BRUSSELS (Reuters) – The European Union will restrict innovation exports to Hong Kong that may be used for repression or security, an EU draft file seen by Reuters stated, in the bloc’s first concrete reaction to the Chinese security clampdown on the territory.
Revealing “severe concern” for a sweeping national security law imposed by China on the previous British colony, the 27 EU states settled on Friday to a series of sanctions, consisting of trade curbs and an evaluation of visa contracts with the area.
The file, backed by EU ambassadors, says the bloc will be “additional scrutinising and limiting exports of particular sensitive equipment and innovations for end-use in Hong Kong, in particular where there are premises to believe unfavorable usage connecting to internal repression, the interception of internal interactions or cybersurveillance”.
The document is anticipated to get in into force on Tuesday.
The Beijing-drafted national security law penalizes what China broadly defines as subversion, secession, terrorism and collusion with foreign forces with up to life in prison.
Critics of the law fear it will squash the wide-ranging flexibilities promised to the area when it went back to Chinese rule in 1997, consisting of the right to protest and an independent legal system.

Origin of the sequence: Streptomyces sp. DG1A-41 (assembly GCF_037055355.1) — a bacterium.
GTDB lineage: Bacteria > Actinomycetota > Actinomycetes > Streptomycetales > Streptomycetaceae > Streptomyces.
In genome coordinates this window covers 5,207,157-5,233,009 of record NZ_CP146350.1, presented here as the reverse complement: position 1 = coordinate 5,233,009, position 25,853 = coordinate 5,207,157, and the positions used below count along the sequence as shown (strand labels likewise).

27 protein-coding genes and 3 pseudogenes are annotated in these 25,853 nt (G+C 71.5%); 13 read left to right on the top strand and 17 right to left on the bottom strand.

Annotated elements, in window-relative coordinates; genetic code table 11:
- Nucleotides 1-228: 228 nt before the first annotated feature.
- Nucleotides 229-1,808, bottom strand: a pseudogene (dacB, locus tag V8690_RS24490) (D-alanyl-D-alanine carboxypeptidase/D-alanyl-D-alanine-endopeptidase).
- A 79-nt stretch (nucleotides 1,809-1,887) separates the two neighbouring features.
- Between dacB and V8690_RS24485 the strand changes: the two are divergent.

Fans of the law state it will bring stability after last year’s often-violent anti-government and anti-China unrest.
The European Union also devoted to “thinking about the implications of the nationwide security legislation for asylum, migration, visa and home policy”, the document said.
The bloc will not release any brand-new negotiation with Hong Kong for the time being and will evaluate the implications of the security law on existing arrangements it has with Hong Kong.
The concurred procedures could be used by the European Union or its member states “as deemed suitable”, the file states.
The European Union reiterated its support for Hong Kong’s autonomy and its people, vowing to additional engaging with the civil society there.
The impact of the embraced measures will be examined prior to completion of the year.
Reporting by Gabriela Baczynska, writing by Francesco Guarascio @fraguarascio; Editing by Nick Macfie